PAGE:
Questions To AskWhen you’re considering a major move, a corporate location can seem like a dream come true. Not only will you have a fantastic new job lined up and waiting for you on the other side, but many companies are willing to shoulder some—if not all—of the burden of your moving costs.

However, it’s important to note that no two corporate relocation packages are created equally. Before you accept that new job offer and sign the relocation contract, here are a few important questions to ask.

> Will it be a lump sum payment or reimbursement? Depending on how strictly (or not) your company oversees relocation, you may be given a check, or you may be asked to submit your receipts and costs for reimbursement. In the former case, you can use the funds however you want; in the latter, there’s often a dollar limit on certain moving services.

> Is spousal relocation included? When you’re married or in a long-term partnership, moving becomes complicated (especially if there are children involved). Not only is moving additional people/items more costly, but your spouse may need to manage the process of leaving one job and finding another.

> What kind of housing is included? Rarely is it possible to coordinate a move so that you go from one home to another without any kind of overlap or temporary homelessness. Will the company cover the cost of an apartment while you house hunt? Will they pay for one spouse to live in the new city while the other gets things settled?

> Is home selling/buying support offered? Financially, it’s best for everyone if you sell your current home as quickly as you can. Some companies have real estate agent partnerships or offer services so you can close and get packing that much sooner. They may also help you cover the cost of breaking a lease or other rental agreement.

> Will they cover travel expenses? If you’ll need to travel to your new city a few times to find housing, to attend meetings at your new position, or to check out things like schools, you’ll be spending quite a bit of time in the air (or on the road). See if your company will pay for at least some of these trips.

> Is cultural and/or immigration assistance offered? For an international move, things like immigration services can make all the difference in how well you and your family adjust. If you’re worried about adjusting to your new setting, ask about things like language services or tuition for an international school for your kids.

> What is the policy regarding big-ticket items? If you have special items to move (artwork, pianos, pets, etc.), be sure and get clarification on what’s covered or not—and specify if you’ll need additional funds for specific belongings.

There’s no guarantee that you’ll get everything you ask for, but when it comes to corporate relocation, it’s best to at least make the effort. You may get turned down for some of the services, but at least you’ll have a better picture of what you can expect from your transition.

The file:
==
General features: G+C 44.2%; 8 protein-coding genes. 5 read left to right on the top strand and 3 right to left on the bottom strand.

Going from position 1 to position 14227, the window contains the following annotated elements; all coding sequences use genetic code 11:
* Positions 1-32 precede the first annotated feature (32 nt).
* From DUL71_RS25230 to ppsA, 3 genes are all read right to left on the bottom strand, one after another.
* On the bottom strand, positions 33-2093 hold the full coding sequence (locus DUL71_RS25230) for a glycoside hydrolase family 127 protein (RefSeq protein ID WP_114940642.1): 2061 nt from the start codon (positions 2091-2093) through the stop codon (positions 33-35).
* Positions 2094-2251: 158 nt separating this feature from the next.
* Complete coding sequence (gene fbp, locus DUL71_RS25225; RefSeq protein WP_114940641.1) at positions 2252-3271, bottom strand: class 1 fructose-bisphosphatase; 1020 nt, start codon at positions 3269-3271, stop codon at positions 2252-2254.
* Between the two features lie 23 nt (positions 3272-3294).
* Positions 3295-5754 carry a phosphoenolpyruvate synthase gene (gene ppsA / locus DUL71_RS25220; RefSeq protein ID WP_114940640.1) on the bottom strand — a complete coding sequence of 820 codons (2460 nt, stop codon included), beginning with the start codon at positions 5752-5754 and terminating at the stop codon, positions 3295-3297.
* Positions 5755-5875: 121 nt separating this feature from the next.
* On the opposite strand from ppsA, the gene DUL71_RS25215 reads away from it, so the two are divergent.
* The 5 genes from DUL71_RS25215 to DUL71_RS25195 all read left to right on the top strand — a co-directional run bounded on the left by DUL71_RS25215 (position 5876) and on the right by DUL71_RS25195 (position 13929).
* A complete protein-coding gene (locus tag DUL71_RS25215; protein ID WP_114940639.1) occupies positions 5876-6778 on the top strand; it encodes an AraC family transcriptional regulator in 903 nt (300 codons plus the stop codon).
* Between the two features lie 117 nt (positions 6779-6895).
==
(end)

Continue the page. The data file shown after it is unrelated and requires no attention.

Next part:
Moving Tips

Questions to Ask before Accepting a Corporate Relocation

by Jackie Heath | Mar 04, 2015

Questions To AskWhen you’re considering a major move, a corporate location can seem like a dream come true. Not only will you have a fantastic new job lined up and waiting for you on the other side, but many companies are willing to shoulder some—if not all—of the burden of your moving costs.

However, it’s important to note that no two corporate relocation packages are created equally. Before you accept that new job offer and sign the relocation contract, here are a few important questions to ask.

> Will it be a lump sum payment or reimbursement? Depending on how strictly (or not) your company oversees relocation, you may be given a check, or you may be asked to submit your receipts and costs for reimbursement. In the former case, you can use the funds however you want; in the latter, there’s often a dollar limit on certain moving services.

> Is spousal relocation included? When you’re married or in a long-term partnership, moving becomes complicated (especially if there are children involved). Not only is moving additional people/items more costly, but your spouse may need to manage the process of leaving one job and finding another.

> What kind of housing is included? Rarely is it possible to coordinate a move so that you go from one home to another without any kind of overlap or temporary homelessness. Will the company cover the cost of an apartment while you house hunt? Will they pay for one spouse to live in the new city while the other gets things settled?

> Is home selling/buying support offered? Financially, it’s best for everyone if you sell your current home as quickly as you can. Some companies have real estate agent partnerships or offer services so you can close and get packing that much sooner. They may also help you cover the cost of breaking a lease or other rental agreement.

> Will they cover travel expenses? If you’ll need to travel to your new city a few times to find housing, to attend meetings at your new position, or to check out things like schools, you’ll be spending quite a bit of time in the air (or on the road). See if your company will pay for at least some of these trips.